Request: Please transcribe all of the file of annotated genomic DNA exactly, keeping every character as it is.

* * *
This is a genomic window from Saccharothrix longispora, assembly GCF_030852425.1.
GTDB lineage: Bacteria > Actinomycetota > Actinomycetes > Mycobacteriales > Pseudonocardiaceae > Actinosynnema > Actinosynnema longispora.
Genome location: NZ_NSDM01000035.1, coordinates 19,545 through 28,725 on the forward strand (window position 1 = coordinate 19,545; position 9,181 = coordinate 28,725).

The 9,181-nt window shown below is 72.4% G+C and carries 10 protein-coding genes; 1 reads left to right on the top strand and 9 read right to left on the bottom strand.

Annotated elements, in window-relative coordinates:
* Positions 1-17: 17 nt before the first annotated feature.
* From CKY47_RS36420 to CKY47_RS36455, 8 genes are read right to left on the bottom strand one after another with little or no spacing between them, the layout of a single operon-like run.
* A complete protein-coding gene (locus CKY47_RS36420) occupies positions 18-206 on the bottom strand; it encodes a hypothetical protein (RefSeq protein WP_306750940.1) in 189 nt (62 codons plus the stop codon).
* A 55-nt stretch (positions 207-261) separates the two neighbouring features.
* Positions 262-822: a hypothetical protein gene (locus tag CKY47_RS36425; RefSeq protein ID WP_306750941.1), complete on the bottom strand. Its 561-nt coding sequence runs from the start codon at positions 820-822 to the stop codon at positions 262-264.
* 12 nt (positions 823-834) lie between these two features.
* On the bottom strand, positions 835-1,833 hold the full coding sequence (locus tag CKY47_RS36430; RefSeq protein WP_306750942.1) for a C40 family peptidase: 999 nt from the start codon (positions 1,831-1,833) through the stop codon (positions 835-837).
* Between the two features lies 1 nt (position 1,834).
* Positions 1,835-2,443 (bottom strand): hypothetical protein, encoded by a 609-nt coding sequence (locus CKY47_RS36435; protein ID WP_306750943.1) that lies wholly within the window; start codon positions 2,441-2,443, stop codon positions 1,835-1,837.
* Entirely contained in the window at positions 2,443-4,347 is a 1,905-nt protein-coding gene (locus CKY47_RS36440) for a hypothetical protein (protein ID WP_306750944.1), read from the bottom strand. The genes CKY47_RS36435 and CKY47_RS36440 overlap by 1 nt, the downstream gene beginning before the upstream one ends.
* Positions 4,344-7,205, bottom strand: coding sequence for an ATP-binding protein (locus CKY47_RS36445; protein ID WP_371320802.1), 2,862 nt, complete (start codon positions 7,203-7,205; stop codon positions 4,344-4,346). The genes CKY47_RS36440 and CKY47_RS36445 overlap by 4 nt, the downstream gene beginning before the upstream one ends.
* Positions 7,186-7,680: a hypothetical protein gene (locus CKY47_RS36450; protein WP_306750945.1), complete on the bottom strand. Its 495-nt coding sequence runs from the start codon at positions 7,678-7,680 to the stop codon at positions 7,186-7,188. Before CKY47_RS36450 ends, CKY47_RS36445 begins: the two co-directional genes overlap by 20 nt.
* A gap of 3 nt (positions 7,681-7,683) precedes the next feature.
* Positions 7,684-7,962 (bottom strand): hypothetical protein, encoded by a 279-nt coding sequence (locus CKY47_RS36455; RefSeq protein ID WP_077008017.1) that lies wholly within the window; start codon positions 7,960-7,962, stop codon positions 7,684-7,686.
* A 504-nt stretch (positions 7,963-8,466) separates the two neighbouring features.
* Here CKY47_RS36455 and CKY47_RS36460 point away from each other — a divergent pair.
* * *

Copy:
This is a genomic window from Saccharothrix longispora, assembly GCF_030852425.1.
GTDB lineage: Bacteria > Actinomycetota > Actinomycetes > Mycobacteriales > Pseudonocardiaceae > Actinosynnema > Actinosynnema longispora.
Genome location: NZ_NSDM01000035.1, coordinates 19,545 through 28,725 on the forward strand (window position 1 = coordinate 19,545; position 9,181 = coordinate 28,725).

The 9,181-nt window shown below is 72.4% G+C and carries 10 protein-coding genes; 1 reads left to right on the top strand and 9 read right to left on the bottom strand.

Annotated elements, in window-relative coordinates:
* Positions 1-17: 17 nt before the first annotated feature.
* From CKY47_RS36420 to CKY47_RS36455, 8 genes are read right to left on the bottom strand one after another with little or no spacing between them, the layout of a single operon-like run.
* A complete protein-coding gene (locus CKY47_RS36420) occupies positions 18-206 on the bottom strand; it encodes a hypothetical protein (RefSeq protein WP_306750940.1) in 189 nt (62 codons plus the stop codon).
* A 55-nt stretch (positions 207-261) separates the two neighbouring features.
* Positions 262-822: a hypothetical protein gene (locus tag CKY47_RS36425; RefSeq protein ID WP_306750941.1), complete on the bottom strand. Its 561-nt coding sequence runs from the start codon at positions 820-822 to the stop codon at positions 262-264.
* 12 nt (positions 823-834) lie between these two features.
* On the bottom strand, positions 835-1,833 hold the full coding sequence (locus tag CKY47_RS36430; RefSeq protein WP_306750942.1) for a C40 family peptidase: 999 nt from the start codon (positions 1,831-1,833) through the stop codon (positions 835-837).
* Between the two features lies 1 nt (position 1,834).
* Positions 1,835-2,443 (bottom strand): hypothetical protein, encoded by a 609-nt coding sequence (locus CKY47_RS36435; protein ID WP_306750943.1) that lies wholly within the window; start codon positions 2,441-2,443, stop codon positions 1,835-1,837.
* Entirely contained in the window at positions 2,443-4,347 is a 1,905-nt protein-coding gene (locus CKY47_RS36440) for a hypothetical protein (protein ID WP_306750944.1), read from the bottom strand. The genes CKY47_RS36435 and CKY47_RS36440 overlap by 1 nt, the downstream gene beginning before the upstream one ends.
* Positions 4,344-7,205, bottom strand: coding sequence for an ATP-binding protein (locus CKY47_RS36445; protein ID WP_371320802.1), 2,862 nt, complete (start codon positions 7,203-7,205; stop codon positions 4,344-4,346). The genes CKY47_RS36440 and CKY47_RS36445 overlap by 4 nt, the downstream gene beginning before the upstream one ends.
* Positions 7,186-7,680: a hypothetical protein gene (locus CKY47_RS36450; protein WP_306750945.1), complete on the bottom strand. Its 495-nt coding sequence runs from the start codon at positions 7,678-7,680 to the stop codon at positions 7,186-7,188. Before CKY47_RS36450 ends, CKY47_RS36445 begins: the two co-directional genes overlap by 20 nt.
* A gap of 3 nt (positions 7,681-7,683) precedes the next feature.
* Positions 7,684-7,962 (bottom strand): hypothetical protein, encoded by a 279-nt coding sequence (locus CKY47_RS36455; RefSeq protein ID WP_077008017.1) that lies wholly within the window; start codon positions 7,960-7,962, stop codon positions 7,684-7,686.
* A 504-nt stretch (positions 7,963-8,466) separates the two neighbouring features.
* Here CKY47_RS36455 and CKY47_RS36460 point away from each other — a divergent pair.